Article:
Loan program is creating jobs and helping those who are starting businesses

Loan program is creating jobs and helping those who are starting businesses

At least one business is doing well in the face of a sputtering economy.

Elizabeth Schott, the executive director of Accion San Diego, reports business has increased 70 percent over the first half of 2012, when compared to the first six months of last year. Accion is a nonprofit micro lender supported by government, corporate, foundation, and individual grants. Because it’s a nonprofit whose mission is to increase income and job stability through self employment, it’s able to take on much riskier loans than traditional lending institutions.

Schott says high unemployment has encouraged many people to start their own businesses, but tightened bank lending standards have left many people struggling to secure loans. That has positioned Accion as a much sought-after provider.

Thomas Nguyen, owner of Deluxe Auto Body in City Heights, says he was unable to secure funding from local banks because of his past credit history. He needed cash to hire two new employees to help him fill a Navy contract to repair military owned vehicles. He was referred to Accion San Diego by the government operated United States Small Business Administration and was able to borrow more than $20,000, which he will repay over four years.

“For people like me, Accion is the best solution,” says Nguyen.

Schott says internal data shows that about two and a half jobs are created or saved with each Accion loan. The nonprofit currently services 400 loans in San Diego County but only about 15 are from City Heights. That’s something they hope to change in the near future.

As a micro lender, Accion will make loans for as little as $300 and up to a maximum of $35,000. Payback periods can last up to five years.

Accion’s services are not for everyone, however. Schott says she encourages business owners to seek and accept traditional funding if it’s available. Accion charges a higher interest rate, currently between 12 and 18 percent, because of the additional default risk.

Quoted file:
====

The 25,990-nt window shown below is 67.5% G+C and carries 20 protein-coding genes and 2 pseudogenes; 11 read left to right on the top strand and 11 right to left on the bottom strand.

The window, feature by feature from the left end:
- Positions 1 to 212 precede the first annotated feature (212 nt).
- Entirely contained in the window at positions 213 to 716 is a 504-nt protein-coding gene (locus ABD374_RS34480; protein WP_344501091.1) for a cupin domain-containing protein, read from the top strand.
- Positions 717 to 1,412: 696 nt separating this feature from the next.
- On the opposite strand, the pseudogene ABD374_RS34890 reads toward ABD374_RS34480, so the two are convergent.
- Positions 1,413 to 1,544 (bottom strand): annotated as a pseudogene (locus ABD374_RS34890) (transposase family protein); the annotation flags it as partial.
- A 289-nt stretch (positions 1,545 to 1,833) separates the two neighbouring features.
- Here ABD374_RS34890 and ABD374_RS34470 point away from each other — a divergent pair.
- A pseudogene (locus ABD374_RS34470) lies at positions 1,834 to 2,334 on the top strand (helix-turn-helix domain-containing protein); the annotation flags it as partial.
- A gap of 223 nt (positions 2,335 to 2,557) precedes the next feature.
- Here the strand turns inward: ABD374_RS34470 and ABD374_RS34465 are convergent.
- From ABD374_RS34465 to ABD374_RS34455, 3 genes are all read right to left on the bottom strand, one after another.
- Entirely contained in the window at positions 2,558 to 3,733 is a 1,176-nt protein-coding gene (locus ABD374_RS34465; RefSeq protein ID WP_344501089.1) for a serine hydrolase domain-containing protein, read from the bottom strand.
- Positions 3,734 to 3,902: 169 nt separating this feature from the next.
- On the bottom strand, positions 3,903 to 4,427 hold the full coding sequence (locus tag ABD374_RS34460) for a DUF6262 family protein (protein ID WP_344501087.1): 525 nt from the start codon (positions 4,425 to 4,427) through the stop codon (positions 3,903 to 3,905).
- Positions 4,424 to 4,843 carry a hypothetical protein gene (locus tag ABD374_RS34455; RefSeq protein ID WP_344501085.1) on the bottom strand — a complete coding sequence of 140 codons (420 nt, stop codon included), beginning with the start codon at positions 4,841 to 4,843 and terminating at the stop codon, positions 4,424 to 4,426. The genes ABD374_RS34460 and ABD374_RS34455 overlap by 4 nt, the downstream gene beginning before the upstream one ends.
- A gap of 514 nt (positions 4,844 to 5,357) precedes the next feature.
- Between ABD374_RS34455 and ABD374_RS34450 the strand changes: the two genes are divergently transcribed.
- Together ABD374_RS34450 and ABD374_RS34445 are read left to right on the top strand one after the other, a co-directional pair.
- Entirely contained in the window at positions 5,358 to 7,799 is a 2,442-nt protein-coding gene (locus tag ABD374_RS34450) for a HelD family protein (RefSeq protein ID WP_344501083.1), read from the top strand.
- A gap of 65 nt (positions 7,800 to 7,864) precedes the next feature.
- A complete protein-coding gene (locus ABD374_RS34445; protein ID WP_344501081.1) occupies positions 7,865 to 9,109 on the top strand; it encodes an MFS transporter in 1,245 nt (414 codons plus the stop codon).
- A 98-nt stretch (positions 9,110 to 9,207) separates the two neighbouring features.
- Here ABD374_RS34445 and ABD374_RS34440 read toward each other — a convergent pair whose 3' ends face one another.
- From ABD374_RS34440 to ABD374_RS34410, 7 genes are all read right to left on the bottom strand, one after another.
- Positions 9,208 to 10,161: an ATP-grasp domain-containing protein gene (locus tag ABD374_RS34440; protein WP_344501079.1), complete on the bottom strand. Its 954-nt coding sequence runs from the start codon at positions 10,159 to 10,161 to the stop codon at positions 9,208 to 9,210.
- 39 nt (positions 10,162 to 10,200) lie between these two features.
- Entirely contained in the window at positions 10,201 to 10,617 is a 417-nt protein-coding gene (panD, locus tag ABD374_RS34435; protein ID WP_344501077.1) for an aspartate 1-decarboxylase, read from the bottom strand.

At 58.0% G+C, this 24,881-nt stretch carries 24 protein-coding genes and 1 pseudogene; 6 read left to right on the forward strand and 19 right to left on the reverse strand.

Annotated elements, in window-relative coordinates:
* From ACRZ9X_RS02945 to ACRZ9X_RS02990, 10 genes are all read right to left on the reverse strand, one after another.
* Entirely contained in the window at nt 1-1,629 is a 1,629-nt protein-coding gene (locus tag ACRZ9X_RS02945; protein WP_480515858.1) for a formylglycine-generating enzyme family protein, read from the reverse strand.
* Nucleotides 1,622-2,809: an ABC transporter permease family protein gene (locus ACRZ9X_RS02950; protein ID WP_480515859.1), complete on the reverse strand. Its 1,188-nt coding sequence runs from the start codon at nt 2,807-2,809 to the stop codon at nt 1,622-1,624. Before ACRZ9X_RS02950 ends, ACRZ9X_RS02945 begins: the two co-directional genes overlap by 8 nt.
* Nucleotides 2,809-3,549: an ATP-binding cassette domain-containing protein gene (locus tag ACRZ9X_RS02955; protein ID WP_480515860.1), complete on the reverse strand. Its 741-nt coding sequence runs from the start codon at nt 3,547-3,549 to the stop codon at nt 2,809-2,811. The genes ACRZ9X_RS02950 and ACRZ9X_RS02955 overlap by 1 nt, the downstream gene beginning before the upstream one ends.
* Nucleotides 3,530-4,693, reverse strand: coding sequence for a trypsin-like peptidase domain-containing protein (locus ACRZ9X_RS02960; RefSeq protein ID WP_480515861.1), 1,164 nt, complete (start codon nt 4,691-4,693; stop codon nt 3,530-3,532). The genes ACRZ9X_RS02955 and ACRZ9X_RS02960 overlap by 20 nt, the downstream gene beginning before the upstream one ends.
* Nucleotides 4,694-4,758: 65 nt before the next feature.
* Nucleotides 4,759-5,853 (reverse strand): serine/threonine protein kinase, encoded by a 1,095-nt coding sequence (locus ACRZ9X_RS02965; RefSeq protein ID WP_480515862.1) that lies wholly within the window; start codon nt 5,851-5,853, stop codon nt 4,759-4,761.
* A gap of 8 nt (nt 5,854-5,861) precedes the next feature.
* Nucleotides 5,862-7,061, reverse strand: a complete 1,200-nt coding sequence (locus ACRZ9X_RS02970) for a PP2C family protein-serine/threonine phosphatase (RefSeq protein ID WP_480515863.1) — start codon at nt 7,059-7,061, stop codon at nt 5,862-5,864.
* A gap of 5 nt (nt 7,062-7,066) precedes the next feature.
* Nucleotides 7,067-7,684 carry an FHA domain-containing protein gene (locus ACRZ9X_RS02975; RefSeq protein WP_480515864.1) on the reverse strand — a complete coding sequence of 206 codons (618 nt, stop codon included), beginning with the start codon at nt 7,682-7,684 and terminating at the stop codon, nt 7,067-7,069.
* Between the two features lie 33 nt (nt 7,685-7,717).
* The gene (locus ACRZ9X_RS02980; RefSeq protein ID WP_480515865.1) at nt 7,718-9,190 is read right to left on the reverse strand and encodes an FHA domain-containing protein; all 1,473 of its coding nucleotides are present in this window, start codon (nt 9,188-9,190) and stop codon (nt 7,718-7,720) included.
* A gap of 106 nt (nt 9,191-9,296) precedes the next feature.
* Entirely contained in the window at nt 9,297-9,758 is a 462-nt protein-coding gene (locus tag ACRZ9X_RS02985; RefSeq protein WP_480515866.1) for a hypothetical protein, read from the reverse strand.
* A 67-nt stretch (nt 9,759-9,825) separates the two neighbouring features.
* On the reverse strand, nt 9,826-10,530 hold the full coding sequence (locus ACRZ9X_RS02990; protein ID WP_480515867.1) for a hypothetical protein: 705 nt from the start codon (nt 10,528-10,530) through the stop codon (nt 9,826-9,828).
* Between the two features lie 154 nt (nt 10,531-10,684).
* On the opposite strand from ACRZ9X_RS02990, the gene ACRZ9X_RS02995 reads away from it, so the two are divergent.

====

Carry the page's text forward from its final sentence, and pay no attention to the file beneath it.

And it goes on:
What makes a loan high risk? According to Schott, Accion will take on clients who have no credit history or past credit challenges, have low cash flow, don’t have collateral, and/or are just starting in business.

One such client was City Heights resident Isha Webb. She wanted to start her own clothing business and took out a $2,000 Accion loan to purchase a sewing machine and materials. She found so much success selling swimsuits that she took out a second, $2,000 loan to expand her business into bridal wear. Over the past five years she’s taken out four loans from Accion to help her purchase materials to support her business.

“Accion has allowed me to grow my business,” says Webb. She says she will soon be able to qualify for a standard bank loan and is thinking about opening a storefront.

Another unique service Accion provides its clients is help. It refers new business owners to organizations that can help write business plans, develop marketing materials, and give advice. Loan officers make regular contacts, checking on progress and offering additional services. Schott says all the added attention has resulted in a loan default rate of less than 7%.

Accion regularly hosts lending workshops at the City Heights Center, 4305 University Ave. To learn more about future workshops visit their website at www.accionsandiego.org or call 619-795-7250.